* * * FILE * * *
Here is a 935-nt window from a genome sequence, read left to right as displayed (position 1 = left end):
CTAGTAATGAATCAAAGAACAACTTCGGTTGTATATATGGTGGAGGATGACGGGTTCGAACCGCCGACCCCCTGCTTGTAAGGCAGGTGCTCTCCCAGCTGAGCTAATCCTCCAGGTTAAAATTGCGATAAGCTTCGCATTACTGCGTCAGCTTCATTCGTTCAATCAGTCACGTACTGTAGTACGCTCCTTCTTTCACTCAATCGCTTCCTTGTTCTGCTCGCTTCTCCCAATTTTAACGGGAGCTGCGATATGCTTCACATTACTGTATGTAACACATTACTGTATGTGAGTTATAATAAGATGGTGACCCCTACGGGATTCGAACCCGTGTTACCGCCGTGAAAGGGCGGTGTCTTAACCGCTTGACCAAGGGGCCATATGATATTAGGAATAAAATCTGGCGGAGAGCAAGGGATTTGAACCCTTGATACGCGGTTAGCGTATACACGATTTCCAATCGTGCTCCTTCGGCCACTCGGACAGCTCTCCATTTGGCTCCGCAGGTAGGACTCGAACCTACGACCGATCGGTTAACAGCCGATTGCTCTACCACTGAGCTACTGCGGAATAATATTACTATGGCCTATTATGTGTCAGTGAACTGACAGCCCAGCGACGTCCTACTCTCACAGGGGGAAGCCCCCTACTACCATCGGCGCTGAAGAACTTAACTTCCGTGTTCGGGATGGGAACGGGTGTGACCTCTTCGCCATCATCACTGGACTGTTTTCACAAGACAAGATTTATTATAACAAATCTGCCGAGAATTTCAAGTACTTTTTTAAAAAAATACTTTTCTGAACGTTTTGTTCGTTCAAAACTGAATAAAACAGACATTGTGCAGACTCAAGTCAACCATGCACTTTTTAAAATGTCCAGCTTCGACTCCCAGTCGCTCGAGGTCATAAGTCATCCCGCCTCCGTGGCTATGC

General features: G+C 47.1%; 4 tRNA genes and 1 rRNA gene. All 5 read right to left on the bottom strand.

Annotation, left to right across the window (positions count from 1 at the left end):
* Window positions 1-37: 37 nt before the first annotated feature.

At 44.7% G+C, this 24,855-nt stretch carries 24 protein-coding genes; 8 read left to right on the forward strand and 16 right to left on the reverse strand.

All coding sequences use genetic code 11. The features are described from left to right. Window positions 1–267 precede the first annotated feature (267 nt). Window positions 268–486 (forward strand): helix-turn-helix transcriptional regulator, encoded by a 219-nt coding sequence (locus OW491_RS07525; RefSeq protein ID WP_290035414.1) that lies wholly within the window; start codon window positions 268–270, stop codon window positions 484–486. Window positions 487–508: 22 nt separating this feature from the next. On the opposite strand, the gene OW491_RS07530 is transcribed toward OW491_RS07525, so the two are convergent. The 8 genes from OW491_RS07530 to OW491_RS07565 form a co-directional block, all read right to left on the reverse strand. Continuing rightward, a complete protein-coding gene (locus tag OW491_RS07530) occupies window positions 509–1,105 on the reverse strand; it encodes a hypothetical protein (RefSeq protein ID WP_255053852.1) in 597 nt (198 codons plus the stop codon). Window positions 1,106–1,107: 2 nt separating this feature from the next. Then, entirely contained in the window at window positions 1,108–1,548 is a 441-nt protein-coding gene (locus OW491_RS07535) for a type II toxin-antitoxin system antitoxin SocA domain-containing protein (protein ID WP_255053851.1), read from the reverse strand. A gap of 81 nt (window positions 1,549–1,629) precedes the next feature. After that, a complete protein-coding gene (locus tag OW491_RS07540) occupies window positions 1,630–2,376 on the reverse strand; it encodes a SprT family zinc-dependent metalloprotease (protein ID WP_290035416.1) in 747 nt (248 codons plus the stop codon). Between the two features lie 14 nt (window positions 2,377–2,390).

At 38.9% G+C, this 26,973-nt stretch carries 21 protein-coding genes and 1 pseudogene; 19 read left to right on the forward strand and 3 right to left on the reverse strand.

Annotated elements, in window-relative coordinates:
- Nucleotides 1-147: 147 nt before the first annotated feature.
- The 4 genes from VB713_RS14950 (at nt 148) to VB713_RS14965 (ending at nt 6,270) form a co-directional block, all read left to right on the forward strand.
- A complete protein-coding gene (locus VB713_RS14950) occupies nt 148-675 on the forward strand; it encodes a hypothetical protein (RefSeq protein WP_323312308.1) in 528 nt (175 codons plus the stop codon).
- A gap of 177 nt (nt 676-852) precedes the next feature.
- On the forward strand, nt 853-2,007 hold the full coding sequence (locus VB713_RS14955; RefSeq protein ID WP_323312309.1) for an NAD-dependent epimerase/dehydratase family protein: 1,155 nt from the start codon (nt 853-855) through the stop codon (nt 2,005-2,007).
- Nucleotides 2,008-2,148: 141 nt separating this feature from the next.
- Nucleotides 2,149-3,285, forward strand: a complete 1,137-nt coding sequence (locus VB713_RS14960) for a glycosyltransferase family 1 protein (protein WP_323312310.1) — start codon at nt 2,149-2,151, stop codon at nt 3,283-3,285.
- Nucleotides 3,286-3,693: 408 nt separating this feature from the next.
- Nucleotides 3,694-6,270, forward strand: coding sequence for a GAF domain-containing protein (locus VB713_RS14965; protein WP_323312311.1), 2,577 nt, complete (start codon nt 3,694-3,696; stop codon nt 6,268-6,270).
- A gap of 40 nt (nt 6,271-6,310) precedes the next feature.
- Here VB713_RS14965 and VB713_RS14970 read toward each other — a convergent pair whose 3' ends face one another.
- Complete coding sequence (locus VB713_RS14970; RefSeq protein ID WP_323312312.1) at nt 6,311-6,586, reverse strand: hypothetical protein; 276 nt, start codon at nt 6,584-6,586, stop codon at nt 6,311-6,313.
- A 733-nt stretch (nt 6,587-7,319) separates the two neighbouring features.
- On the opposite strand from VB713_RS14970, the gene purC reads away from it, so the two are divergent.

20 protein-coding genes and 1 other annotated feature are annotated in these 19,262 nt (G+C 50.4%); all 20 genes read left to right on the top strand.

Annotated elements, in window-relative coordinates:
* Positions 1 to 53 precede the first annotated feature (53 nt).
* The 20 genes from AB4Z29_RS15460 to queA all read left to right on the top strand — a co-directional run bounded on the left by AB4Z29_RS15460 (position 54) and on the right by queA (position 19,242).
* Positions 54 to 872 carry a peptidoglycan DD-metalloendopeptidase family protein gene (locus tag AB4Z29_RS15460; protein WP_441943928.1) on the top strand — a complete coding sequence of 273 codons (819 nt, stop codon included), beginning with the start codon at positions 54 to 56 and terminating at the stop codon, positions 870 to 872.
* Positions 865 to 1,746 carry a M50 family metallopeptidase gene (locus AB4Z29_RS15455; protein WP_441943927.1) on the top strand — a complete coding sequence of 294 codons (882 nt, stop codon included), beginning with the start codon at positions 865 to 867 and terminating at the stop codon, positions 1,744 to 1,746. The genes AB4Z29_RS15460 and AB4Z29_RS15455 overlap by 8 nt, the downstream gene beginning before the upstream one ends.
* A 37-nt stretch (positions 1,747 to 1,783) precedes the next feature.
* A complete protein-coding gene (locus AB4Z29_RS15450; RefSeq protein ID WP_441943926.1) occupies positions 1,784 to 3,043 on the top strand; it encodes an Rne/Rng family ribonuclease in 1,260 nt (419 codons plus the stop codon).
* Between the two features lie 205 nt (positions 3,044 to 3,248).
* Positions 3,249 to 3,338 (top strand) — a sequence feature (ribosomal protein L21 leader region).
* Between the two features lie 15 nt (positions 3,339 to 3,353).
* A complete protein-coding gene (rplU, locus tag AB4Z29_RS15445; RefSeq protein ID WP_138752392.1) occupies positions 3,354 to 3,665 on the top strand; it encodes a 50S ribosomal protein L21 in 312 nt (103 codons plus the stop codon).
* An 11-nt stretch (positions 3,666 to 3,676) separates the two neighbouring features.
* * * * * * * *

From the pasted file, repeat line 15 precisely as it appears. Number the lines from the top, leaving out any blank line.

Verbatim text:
- Nucleotides 2,008-2,148: 141 nt separating this feature from the next.